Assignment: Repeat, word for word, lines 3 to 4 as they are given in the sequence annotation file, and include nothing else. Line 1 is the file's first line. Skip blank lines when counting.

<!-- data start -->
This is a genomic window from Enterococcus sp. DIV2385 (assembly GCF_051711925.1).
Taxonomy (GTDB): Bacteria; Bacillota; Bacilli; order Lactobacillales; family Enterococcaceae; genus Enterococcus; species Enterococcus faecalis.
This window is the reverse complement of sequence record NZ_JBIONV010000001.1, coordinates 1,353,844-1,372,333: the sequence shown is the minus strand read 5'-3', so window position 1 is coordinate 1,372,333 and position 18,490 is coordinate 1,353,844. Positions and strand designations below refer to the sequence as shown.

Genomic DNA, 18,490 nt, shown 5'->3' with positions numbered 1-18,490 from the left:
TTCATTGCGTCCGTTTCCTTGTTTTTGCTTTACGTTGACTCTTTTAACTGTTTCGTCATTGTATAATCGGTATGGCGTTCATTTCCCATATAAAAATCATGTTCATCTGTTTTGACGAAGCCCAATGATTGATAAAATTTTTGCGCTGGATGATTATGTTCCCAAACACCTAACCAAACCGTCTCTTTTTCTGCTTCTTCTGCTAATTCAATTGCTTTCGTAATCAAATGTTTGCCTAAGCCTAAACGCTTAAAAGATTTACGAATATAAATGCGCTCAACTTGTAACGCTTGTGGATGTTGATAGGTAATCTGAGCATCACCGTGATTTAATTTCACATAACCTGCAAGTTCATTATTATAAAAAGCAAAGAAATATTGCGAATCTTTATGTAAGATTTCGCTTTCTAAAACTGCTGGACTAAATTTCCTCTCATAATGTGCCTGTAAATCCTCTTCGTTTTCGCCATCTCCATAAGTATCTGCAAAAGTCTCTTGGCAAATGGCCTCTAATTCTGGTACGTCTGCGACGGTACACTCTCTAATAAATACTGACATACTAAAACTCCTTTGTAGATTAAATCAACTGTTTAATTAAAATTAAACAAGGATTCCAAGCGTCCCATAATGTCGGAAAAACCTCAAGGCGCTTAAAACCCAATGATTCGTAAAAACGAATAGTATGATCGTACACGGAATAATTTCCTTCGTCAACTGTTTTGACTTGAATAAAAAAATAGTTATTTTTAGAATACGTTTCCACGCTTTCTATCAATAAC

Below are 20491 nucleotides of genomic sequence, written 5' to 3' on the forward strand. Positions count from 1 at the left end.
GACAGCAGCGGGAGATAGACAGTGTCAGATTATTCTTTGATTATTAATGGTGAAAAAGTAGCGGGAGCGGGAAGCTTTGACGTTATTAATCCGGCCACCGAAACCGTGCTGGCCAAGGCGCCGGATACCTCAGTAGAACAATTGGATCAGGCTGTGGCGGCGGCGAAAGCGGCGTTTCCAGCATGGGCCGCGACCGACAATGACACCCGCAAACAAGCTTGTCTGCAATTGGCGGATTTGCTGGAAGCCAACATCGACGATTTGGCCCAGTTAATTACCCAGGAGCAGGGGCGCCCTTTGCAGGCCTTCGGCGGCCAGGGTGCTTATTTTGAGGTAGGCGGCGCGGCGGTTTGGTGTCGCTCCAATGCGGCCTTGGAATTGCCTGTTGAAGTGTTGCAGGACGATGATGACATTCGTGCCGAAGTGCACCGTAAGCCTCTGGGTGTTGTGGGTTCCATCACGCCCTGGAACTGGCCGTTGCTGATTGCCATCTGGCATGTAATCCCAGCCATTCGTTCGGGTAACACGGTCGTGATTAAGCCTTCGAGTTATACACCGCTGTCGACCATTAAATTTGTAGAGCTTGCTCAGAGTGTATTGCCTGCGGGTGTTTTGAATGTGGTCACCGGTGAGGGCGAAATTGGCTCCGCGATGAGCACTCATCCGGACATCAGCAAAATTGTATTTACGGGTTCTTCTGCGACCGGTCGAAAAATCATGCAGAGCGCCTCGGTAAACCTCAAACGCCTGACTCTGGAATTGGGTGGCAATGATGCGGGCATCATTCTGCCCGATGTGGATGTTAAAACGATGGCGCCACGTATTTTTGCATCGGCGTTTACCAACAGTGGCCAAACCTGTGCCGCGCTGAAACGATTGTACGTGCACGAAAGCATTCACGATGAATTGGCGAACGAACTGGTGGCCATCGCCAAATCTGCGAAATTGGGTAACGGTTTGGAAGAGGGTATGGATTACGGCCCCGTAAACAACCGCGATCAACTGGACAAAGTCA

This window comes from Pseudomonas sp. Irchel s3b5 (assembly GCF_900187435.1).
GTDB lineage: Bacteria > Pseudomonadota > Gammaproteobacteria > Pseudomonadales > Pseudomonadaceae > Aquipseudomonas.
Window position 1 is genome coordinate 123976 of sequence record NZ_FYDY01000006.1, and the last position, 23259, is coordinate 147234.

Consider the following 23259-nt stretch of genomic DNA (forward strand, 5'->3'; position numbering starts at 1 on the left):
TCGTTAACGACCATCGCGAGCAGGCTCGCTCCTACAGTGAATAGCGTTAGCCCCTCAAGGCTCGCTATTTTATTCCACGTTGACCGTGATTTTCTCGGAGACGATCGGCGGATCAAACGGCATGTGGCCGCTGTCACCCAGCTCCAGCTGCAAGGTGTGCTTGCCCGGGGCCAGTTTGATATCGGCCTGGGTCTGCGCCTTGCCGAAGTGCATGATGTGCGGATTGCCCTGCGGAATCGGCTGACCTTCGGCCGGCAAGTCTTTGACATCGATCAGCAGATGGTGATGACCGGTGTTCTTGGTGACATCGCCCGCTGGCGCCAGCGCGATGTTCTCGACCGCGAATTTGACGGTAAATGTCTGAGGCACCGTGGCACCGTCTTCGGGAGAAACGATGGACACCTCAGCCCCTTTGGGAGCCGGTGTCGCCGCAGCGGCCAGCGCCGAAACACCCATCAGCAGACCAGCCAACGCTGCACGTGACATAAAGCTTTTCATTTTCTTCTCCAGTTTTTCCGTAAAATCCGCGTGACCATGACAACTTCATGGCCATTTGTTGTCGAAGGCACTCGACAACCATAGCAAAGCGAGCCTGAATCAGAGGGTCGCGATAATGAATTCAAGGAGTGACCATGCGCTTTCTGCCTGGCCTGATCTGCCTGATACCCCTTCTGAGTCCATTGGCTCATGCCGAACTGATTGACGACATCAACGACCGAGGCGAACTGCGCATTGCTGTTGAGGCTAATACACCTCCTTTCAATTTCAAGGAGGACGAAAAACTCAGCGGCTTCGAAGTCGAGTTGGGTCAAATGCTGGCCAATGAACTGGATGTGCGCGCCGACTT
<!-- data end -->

This window is the reverse complement of sequence record NZ_JBIONV010000001.1, coordinates 1,353,844-1,372,333: the sequence shown is the minus strand read 5'-3', so window position 1 is coordinate 1,372,333 and position 18,490 is coordinate 1,353,844. Positions and strand designations below refer to the sequence as shown.

Genomic DNA, 18,490 nt, shown 5'->3' with positions numbered 1-18,490 from the left: